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Clean, Dry, Repair and Disinfect Books
By the RestorationSOS Educational Staff
After learning the basic methods of paper salvage, you can now start drying and salvaging your books. However, to successfully dry and clean books yourself you must pay attention to the following issues:
- Environmental conditions must be improved first and the area must be completely dried out. (How to dry out?)
- The amount of books to be dried should be small enough to fit in a home freezer.
- Wet books must be damp or lightly wet to be dried in home conditions.
- The books have no sentimental value, they are not collectibles, not antiques and can be replaced or repurchased.
Refer the books to a conservator if these any of these issues is a concern or if you cannot apply the following techniques.
Step 1 – Cleaning Books
Gently remove the books from the water. Do not open or close them and do not remove the covers. Remember to prioritize salvage order by the book value or by bindings and covers types. For example: leather, parchment and vellum bindings will distort and disintegrate faster and, therefore, must get top priority.
Contaminated or Dirty Water
If your books are damaged by contaminated or dirty water, the cleaning procedure is a little more complicated. First, remove the books from the water. Then, gently rinse the papers in a tub of cold running water.
In case of stubborn mud or debris, gently rinse it away using a sponge. Do not use the sponge to rub mud or debris out as this will further damage the book.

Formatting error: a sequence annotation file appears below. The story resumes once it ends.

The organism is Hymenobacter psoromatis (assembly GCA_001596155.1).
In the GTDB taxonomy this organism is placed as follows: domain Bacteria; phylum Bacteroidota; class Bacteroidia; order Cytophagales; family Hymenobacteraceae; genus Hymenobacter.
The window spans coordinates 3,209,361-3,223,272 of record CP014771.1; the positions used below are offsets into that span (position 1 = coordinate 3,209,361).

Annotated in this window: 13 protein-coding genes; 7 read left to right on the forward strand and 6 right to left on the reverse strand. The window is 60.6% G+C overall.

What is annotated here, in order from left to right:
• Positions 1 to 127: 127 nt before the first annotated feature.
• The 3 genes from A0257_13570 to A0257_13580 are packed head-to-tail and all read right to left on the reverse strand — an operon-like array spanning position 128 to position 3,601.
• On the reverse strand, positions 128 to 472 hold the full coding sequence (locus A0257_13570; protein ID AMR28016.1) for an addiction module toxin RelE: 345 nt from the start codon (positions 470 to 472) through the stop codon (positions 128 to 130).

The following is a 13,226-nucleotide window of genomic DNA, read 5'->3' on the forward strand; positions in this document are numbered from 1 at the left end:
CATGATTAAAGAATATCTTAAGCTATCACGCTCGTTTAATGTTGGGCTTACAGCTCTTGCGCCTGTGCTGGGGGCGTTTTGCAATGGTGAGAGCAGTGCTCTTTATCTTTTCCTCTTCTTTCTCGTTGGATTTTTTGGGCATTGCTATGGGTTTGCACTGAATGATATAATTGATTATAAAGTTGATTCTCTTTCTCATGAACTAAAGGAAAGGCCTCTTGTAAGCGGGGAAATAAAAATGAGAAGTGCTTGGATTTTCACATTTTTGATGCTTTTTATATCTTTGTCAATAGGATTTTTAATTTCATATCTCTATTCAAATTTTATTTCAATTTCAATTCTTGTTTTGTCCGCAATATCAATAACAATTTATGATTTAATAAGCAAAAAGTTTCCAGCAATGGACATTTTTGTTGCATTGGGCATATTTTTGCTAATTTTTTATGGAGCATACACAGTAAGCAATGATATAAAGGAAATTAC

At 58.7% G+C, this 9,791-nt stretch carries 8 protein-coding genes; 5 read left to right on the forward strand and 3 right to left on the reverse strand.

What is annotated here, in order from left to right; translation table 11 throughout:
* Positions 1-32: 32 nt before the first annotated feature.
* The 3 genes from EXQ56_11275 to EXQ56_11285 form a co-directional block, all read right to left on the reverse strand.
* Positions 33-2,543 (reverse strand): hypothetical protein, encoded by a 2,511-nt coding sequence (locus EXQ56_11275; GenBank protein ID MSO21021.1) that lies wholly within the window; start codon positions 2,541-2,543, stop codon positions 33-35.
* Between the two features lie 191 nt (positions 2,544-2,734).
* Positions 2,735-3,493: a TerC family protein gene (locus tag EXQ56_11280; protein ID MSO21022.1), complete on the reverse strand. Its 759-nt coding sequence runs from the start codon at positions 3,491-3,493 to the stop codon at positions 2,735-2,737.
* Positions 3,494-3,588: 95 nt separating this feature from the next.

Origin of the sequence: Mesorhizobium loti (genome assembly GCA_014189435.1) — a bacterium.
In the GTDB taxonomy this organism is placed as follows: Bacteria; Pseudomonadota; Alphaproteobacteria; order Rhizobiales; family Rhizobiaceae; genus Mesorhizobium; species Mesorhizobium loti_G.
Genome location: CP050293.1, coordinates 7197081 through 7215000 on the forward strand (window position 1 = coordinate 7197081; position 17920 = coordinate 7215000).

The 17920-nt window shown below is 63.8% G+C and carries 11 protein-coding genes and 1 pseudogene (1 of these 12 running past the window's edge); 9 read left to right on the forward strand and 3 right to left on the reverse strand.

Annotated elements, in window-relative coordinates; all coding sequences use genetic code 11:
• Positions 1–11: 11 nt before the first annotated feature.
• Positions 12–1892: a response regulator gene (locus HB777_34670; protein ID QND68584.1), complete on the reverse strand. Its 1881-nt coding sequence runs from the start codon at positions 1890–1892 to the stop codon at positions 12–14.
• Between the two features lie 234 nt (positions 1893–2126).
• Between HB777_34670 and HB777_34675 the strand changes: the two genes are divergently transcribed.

Step 2 – Drying Books
There are three common techniques for book drying. To choose the technique that is best for your situation, you will have to consider the following factors:
- Drying urgency: how important are the books and where do they stand in your list of priorities?
- The book's strength and stability: while some methods can be utilized both for strong and weak bindings, some are good just for strongly bound books.
- Time: how much time can you put into salvaging the books?
This drying method is very useful when time is of the essence. It will allow you start the drying process fast and without putting too much time into it in this phase of the recovery process.
To freeze dry, seal the book in a Ziploc bag, and place it in the freezer. The freezing will stop the deterioration of the paper. Using a frost-free freezer is even better since the fan will accelerate the drying process.
Using this technique, papers can be defrosted, separated and air-dried when you will have more time to do it properly.
This technique is can be performed only if the book is strong enough and bindings are stable.
To air-dry a book, open it gently and place it on the on driest edge to provide support. Be sure to turn the book upside-down every few hours or according to the drying process.
You can speed up the process by using fans to promote faster air circulation.
Drying Using Absorbent Materials
This method is typically used if the book is not stable or as an additional drying technique. This technique can be used in addition to any of the other drying techniques mentioned in this article.
Interleave every 10-15 pages with white absorbent paper. Do not interleave more than 15 pages to prevent damage to the binding. Replace the absorbent paper with new absorbent sheets between different pages every hour or as they become saturated.
Glossy or coated papers that adhere one to another are very difficult to separate. Be extremely careful when treating them.
Pressure is usually the final technique, applied to almost every dried book. Do not attempt to dry a book only by pressing out the water. This may cause the pages to adhere one to another.
It is recommended to utilize this technique when the book is no longer wet, but still cool to the touch. Keep in mind that books will dry best if their bindings are supported firmly to inhibit initial swelling.
Close the book and place it on a solid surface then press it lightly under a weight to allow flat drying. Press the book using light weight to make sure that the spines are not crushed or damaged.
Check the book frequently to ensure that no mold is growing.
Clean, Dry, Repair, and Disinfect Paper
Procedures for Salvage of Water Damaged Library Materials By Peter Waters - The Library of Congress
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